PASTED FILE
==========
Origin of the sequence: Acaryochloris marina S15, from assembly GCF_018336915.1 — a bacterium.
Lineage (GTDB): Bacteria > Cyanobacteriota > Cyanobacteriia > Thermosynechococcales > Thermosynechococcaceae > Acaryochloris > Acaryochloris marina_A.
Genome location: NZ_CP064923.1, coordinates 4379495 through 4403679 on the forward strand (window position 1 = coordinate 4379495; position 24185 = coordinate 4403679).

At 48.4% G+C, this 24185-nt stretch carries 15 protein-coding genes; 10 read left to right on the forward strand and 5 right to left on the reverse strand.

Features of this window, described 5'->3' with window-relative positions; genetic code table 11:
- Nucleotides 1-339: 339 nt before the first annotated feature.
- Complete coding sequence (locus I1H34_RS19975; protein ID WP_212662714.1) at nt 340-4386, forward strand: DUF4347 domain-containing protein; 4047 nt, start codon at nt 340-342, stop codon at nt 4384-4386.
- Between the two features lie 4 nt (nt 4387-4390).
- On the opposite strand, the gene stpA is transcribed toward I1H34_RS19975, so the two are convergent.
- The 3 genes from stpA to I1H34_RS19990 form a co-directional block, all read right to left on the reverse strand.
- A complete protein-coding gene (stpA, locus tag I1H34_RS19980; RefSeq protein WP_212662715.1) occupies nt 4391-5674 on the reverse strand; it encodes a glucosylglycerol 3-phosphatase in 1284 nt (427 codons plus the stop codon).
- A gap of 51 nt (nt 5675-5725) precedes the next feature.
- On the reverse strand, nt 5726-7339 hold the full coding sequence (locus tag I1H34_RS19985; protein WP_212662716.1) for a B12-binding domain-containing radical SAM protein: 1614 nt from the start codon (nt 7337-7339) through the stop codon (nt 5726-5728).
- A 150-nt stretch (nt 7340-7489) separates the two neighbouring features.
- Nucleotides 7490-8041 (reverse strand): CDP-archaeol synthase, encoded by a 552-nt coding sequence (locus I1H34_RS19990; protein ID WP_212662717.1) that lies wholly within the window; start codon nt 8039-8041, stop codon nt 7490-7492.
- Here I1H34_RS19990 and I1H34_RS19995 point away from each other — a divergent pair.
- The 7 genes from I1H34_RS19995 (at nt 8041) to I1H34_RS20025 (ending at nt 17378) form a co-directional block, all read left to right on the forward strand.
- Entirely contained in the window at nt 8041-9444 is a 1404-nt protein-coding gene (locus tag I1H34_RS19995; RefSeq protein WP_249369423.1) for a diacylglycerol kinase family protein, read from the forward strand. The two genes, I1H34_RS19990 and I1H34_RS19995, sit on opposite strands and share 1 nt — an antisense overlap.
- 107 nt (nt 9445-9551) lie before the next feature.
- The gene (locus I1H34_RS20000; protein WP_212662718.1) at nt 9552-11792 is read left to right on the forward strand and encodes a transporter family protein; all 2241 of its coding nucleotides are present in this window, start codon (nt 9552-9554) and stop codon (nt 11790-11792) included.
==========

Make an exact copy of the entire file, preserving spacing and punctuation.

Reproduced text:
Origin of the sequence: Acaryochloris marina S15, from assembly GCF_018336915.1 — a bacterium.
Lineage (GTDB): Bacteria > Cyanobacteriota > Cyanobacteriia > Thermosynechococcales > Thermosynechococcaceae > Acaryochloris > Acaryochloris marina_A.
Genome location: NZ_CP064923.1, coordinates 4379495 through 4403679 on the forward strand (window position 1 = coordinate 4379495; position 24185 = coordinate 4403679).

At 48.4% G+C, this 24185-nt stretch carries 15 protein-coding genes; 10 read left to right on the forward strand and 5 right to left on the reverse strand.

Features of this window, described 5'->3' with window-relative positions; genetic code table 11:
- Nucleotides 1-339: 339 nt before the first annotated feature.
- Complete coding sequence (locus I1H34_RS19975; protein ID WP_212662714.1) at nt 340-4386, forward strand: DUF4347 domain-containing protein; 4047 nt, start codon at nt 340-342, stop codon at nt 4384-4386.
- Between the two features lie 4 nt (nt 4387-4390).
- On the opposite strand, the gene stpA is transcribed toward I1H34_RS19975, so the two are convergent.
- The 3 genes from stpA to I1H34_RS19990 form a co-directional block, all read right to left on the reverse strand.
- A complete protein-coding gene (stpA, locus tag I1H34_RS19980; RefSeq protein WP_212662715.1) occupies nt 4391-5674 on the reverse strand; it encodes a glucosylglycerol 3-phosphatase in 1284 nt (427 codons plus the stop codon).
- A gap of 51 nt (nt 5675-5725) precedes the next feature.
- On the reverse strand, nt 5726-7339 hold the full coding sequence (locus tag I1H34_RS19985; protein WP_212662716.1) for a B12-binding domain-containing radical SAM protein: 1614 nt from the start codon (nt 7337-7339) through the stop codon (nt 5726-5728).
- A 150-nt stretch (nt 7340-7489) separates the two neighbouring features.
- Nucleotides 7490-8041 (reverse strand): CDP-archaeol synthase, encoded by a 552-nt coding sequence (locus I1H34_RS19990; protein ID WP_212662717.1) that lies wholly within the window; start codon nt 8039-8041, stop codon nt 7490-7492.
- Here I1H34_RS19990 and I1H34_RS19995 point away from each other — a divergent pair.
- The 7 genes from I1H34_RS19995 (at nt 8041) to I1H34_RS20025 (ending at nt 17378) form a co-directional block, all read left to right on the forward strand.
- Entirely contained in the window at nt 8041-9444 is a 1404-nt protein-coding gene (locus tag I1H34_RS19995; RefSeq protein WP_249369423.1) for a diacylglycerol kinase family protein, read from the forward strand. The two genes, I1H34_RS19990 and I1H34_RS19995, sit on opposite strands and share 1 nt — an antisense overlap.
- 107 nt (nt 9445-9551) lie before the next feature.
- The gene (locus I1H34_RS20000; protein WP_212662718.1) at nt 9552-11792 is read left to right on the forward strand and encodes a transporter family protein; all 2241 of its coding nucleotides are present in this window, start codon (nt 9552-9554) and stop codon (nt 11790-11792) included.